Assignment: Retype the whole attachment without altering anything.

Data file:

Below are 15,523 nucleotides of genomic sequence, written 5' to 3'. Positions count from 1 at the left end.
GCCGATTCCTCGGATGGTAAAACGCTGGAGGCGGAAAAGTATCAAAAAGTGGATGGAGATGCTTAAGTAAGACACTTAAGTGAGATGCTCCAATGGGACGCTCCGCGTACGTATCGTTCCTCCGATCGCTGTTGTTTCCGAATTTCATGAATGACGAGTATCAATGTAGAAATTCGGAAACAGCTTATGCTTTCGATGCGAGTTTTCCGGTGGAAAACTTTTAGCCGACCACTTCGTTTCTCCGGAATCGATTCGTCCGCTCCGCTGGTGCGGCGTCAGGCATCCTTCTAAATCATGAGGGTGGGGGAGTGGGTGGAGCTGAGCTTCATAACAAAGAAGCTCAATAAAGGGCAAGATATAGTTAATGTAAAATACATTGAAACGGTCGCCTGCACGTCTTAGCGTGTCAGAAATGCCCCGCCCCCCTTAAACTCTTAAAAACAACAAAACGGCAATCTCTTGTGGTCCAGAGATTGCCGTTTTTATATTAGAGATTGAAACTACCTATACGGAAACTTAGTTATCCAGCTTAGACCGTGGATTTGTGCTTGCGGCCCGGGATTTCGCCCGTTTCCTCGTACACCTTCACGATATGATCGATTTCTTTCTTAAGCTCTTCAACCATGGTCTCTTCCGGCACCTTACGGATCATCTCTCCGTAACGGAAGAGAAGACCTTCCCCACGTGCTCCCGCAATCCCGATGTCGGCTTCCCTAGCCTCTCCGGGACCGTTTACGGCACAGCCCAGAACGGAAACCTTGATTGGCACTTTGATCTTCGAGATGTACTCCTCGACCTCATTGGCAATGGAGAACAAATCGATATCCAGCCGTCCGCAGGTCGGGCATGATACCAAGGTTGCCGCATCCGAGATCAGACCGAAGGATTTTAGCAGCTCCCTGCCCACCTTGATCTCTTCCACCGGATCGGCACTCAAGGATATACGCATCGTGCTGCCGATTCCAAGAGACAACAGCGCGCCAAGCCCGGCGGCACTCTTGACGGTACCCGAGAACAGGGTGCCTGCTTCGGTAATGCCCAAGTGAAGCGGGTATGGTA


Below are 15,523 nucleotides of genomic sequence, written 5' to 3'. Positions count from 1 at the left end.
GCCGATTCCTCGGATGGTAAAACGCTGGAGGCGGAAAAGTATCAAAAAGTGGATGGAGATGCTTAAGTAAGACACTTAAGTGAGATGCTCCAATGGGACGCTCCGCGTACGTATCGTTCCTCCGATCGCTGTTGTTTCCGAATTTCATGAATGACGAGTATCAATGTAGAAATTCGGAAACAGCTTATGCTTTCGATGCGAGTTTTCCGGTGGAAAACTTTTAGCCGACCACTTCGTTTCTCCGGAATCGATTCGTCCGCTCCGCTGGTGCGGCGTCAGGCATCCTTCTAAATCATGAGGGTGGGGGAGTGGGTGGAGCTGAGCTTCATAACAAAGAAGCTCAATAAAGGGCAAGATATAGTTAATGTAAAATACATTGAAACGGTCGCCTGCACGTCTTAGCGTGTCAGAAATGCCCCGCCCCCCTTAAACTCTTAAAAACAACAAAACGGCAATCTCTTGTGGTCCAGAGATTGCCGTTTTTATATTAGAGATTGAAACTACCTATACGGAAACTTAGTTATCCAGCTTAGACCGTGGATTTGTGCTTGCGGCCCGGGATTTCGCCCGTTTCCTCGTACACCTTCACGATATGATCGATTTCTTTCTTAAGCTCTTCAACCATGGTCTCTTCCGGCACCTTACGGATCATCTCTCCGTAACGGAAGAGAAGACCTTCCCCACGTGCTCCCGCAATCCCGATGTCGGCTTCCCTAGCCTCTCCGGGACCGTTTACGGCACAGCCCAGAACGGAAACCTTGATTGGCACTTTGATCTTCGAGATGTACTCCTCGACCTCATTGGCAATGGAGAACAAATCGATATCCAGCCGTCCGCAGGTCGGGCATGATACCAAGGTTGCCGCATCCGAGATCAGACCGAAGGATTTTAGCAGCTCCCTGCCCACCTTGATCTCTTCCACCGGATCGGCACTCAAGGATATACGCATCGTGCTGCCGATTCCAAGAGACAACAGCGCGCCAAGCCCGGCGGCACTCTTGACGGTACCCGAGAACAGGGTGCCTGCTTCGGTAATGCCCAAGTGAAGCGGGTATGGTA